Do you think a 7-11 is a better fit for this spot than a McDonald’s? Sound off in the comments!

Top Brgr, the new burger joint we told you back in March was coming to 2267 Emmons Avenue, officially began welcoming customers and serving up delicious dead cows this past Friday.

With dozens of tables arranged outdoors, balloons lining the block, and an interior that was packed with prospective clientele and hustling employees, it looked like owners Steve Rakhmanov and Ron Raykin were having a successful first day – though they barely had time to talk to us.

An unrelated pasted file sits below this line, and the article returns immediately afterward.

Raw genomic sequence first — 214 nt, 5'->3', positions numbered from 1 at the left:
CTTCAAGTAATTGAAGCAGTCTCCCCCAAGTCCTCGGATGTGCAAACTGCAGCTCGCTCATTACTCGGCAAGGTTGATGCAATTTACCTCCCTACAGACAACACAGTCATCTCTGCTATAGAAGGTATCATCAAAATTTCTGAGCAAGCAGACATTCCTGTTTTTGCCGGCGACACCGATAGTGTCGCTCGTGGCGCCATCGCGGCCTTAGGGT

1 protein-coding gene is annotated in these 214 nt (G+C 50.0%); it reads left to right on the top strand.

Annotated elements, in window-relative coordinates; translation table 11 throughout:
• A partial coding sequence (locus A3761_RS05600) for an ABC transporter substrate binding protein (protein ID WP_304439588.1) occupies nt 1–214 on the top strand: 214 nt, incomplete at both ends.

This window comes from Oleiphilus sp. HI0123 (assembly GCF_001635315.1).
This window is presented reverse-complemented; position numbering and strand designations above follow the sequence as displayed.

Rakhmanov and Raykin are both Sheepshead Bay raised, and Raykin also co-owns OPM Lounge at 32o2 Emmons Avenue.

We had only one question for the duo: what do you think of these local-yokels who say the area needs a Five Guys Burgers And Fries? The answer? We’re classier than that.

“[Top Brgr is] better quality food. You could say we’re an upscale Five Guys,” Raykin said. “The class of people in this area is more in a Top Brgr range than a Five Guys range.”

I’m not one to judge classiness, but I will say this: Top Brgr offers caviar as a burger topping. Five Guys, you’re starting to look like the Old Navy of the burger industry.